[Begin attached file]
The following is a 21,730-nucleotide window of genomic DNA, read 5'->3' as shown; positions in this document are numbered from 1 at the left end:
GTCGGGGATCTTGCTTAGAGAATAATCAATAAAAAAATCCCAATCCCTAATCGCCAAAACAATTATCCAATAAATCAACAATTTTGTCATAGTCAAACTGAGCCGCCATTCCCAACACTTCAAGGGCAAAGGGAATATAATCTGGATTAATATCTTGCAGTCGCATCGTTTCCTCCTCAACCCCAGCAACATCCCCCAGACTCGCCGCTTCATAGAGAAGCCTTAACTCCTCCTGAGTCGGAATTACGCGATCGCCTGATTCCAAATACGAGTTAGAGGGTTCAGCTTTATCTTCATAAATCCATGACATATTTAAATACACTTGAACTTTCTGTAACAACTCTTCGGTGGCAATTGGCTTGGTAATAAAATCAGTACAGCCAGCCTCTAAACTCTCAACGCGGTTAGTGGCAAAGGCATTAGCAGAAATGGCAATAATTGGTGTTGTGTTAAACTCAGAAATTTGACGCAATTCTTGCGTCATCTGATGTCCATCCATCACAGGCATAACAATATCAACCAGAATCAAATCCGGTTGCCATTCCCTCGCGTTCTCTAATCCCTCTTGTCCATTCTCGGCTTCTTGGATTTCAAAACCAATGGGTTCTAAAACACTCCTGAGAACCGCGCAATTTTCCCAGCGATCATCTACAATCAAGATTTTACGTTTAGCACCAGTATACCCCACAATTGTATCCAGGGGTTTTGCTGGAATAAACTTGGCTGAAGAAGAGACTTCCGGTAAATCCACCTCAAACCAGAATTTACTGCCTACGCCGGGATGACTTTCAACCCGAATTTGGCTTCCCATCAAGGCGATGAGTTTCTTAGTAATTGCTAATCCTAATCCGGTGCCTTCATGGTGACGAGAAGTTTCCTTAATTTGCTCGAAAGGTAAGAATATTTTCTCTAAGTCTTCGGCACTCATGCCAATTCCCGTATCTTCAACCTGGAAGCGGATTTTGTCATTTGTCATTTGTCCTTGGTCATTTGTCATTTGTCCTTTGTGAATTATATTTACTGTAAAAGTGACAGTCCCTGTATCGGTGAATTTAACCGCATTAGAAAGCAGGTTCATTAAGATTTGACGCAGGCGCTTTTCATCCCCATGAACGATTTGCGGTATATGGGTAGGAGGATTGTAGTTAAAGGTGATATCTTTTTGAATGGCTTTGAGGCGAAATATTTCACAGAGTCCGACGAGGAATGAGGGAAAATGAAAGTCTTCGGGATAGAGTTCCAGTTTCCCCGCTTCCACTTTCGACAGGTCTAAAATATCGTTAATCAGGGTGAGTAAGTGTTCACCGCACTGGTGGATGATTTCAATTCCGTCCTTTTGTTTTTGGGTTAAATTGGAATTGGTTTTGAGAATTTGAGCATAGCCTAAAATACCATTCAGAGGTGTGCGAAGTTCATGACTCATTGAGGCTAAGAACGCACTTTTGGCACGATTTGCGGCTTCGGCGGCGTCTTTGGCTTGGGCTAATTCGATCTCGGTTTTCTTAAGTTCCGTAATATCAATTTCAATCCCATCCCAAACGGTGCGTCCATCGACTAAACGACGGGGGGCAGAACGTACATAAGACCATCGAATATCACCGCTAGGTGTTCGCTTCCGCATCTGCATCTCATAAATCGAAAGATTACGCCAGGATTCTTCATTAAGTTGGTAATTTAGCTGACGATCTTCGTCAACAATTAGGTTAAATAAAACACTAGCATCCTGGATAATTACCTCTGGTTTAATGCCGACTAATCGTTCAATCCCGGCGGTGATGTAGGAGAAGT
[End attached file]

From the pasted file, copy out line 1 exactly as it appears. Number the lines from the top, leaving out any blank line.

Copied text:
The following is a 21,730-nucleotide window of genomic DNA, read 5'->3' as shown; positions in this document are numbered from 1 at the left end: